By Murray Dale Watts, FSA Regional Public Affairs Specialist
USDA Farm Service Administrator Juan M. Garcia addressed the 6th National Small Farm Conference in Memphis, Tenn., this week focusing on USDA’s outreach efforts and providing support and resources to help producers enhance their operations.
“Our outreach coordinators play a major role in increasing awareness of USDA services. It doesn’t just happen, our employees and partners work hard to make it happen,” said Garcia, speaking to more than 700 attendees at the opening general session.
He said one of the biggest challenges for USDA is to develop and maintain strong communication with producers about the programs available. He added that by reaching more farmers — including socially disadvantaged and younger farmers — and providing better information will allow more producers to have profitable operations.
“I know this is a difficult task. I am a fifth generation farmer. I studied agriculture in college and would come home with ideas and suggestions for my grandfather,” said Garcia. “Trying to convince him to try something different was often a challenging task. So I know the challenges our employees face in reaching out to some of our producers.”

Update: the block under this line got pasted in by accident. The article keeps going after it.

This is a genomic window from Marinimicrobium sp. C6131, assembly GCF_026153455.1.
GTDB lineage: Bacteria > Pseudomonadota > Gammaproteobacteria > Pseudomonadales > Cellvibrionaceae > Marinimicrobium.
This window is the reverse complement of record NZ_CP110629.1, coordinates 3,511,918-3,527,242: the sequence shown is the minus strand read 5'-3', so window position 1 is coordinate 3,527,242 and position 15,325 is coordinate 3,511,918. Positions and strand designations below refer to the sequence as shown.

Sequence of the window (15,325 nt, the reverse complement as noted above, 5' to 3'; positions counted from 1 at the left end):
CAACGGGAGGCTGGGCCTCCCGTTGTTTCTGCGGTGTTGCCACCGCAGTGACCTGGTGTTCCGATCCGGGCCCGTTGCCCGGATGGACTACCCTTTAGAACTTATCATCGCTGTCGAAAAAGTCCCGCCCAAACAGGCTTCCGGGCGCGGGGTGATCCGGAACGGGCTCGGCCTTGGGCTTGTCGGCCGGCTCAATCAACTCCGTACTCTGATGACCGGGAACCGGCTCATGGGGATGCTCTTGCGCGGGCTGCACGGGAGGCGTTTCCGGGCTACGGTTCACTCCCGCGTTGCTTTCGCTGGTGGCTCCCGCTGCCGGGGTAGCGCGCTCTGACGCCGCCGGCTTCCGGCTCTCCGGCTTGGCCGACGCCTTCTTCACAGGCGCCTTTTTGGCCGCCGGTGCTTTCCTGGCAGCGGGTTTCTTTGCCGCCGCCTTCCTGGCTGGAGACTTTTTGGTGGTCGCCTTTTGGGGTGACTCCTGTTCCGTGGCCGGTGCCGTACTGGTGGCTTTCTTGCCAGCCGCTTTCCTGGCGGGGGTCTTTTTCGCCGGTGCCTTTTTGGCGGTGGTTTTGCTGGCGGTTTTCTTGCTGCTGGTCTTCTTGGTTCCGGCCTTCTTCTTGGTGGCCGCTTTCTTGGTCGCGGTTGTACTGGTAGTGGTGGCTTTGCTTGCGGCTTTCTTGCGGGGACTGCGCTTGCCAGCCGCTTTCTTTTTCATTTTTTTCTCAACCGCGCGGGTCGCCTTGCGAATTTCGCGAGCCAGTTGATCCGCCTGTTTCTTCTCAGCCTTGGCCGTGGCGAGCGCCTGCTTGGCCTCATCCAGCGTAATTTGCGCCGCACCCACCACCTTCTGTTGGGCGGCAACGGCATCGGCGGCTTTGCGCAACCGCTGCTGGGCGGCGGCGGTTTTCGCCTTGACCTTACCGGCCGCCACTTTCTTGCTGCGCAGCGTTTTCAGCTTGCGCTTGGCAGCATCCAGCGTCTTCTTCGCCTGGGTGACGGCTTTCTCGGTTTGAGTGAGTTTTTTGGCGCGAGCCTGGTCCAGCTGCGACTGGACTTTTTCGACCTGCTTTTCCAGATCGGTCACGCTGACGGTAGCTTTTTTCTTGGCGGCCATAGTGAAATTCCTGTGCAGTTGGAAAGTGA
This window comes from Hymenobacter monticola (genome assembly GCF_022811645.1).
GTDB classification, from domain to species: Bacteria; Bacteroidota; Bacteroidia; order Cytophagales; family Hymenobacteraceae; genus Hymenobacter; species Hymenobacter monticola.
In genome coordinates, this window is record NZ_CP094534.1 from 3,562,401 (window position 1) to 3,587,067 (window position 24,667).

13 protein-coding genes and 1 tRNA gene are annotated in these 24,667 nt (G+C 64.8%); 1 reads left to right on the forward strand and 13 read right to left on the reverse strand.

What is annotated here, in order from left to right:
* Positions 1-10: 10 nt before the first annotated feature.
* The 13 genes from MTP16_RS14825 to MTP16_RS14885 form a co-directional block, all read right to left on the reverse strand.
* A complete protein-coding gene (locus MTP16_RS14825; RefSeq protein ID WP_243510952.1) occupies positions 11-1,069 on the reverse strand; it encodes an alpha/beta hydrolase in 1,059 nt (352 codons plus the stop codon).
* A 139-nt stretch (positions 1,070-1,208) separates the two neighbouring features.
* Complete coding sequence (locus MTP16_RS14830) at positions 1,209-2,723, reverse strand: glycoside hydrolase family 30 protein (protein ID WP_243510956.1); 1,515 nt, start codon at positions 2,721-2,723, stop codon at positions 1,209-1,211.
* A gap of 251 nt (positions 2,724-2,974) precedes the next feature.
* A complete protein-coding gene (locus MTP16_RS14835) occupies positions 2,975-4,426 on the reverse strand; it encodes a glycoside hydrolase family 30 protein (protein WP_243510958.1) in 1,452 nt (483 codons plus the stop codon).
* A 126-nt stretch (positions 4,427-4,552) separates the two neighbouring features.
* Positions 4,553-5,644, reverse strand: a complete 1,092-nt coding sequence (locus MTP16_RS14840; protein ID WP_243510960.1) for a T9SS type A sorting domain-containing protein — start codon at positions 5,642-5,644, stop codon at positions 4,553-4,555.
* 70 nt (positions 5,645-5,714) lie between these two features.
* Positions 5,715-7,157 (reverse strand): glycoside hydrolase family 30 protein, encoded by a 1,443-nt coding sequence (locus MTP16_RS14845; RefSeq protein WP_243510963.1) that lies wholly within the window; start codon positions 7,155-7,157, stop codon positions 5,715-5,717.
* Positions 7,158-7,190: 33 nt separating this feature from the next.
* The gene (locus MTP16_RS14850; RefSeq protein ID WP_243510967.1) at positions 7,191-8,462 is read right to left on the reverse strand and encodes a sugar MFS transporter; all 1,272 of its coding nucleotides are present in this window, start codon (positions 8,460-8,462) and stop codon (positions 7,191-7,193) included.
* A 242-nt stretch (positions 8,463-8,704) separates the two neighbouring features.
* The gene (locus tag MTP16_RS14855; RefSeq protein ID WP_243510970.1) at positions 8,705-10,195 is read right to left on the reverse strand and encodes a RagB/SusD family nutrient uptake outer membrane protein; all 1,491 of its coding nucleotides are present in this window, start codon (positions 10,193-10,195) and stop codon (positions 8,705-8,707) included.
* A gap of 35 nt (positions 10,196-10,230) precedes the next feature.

Garcia also stated that FSA works to reach underserved producers and young people. “My personal definition of outreach is to go beyond what is expected,” said Garcia. “FSA is here to provide training and education to increase participation in FSA disaster programs, conservation, price support and loans. FSA works closely within the community to find the best avenue to reach all producers in order to ensure their success.”
Several panel discussions held at the event had participants echoing Garcia’s comments.
Alvin Harris of Harris Farms in Millington, Tenn., said it is hard for beginning farmer to find the financing to get started. “Land and equipment are expensive and without good programs to support them, we will not have enough young people moving into food production in the future,” he said.
Vickie Hebb of Cherry Creek, S.D., echoed his remarks and said small producers need to maximize program participation. “The Beginning Farmer and Socially Disadvantaged programs are important tools to help keep small farms and ranches moving forward,” she said.
Since 1996, USDA National Institute of Food and Agriculture (NIFA), working with land-grant universities, has organized National Small Farm Conferences to highlight successful programs that enhance income and improve the quality of life of small-scale farmers and ranchers. The conferences are held in different parts of the country to attract a diverse attendance of small farm specialists and producers.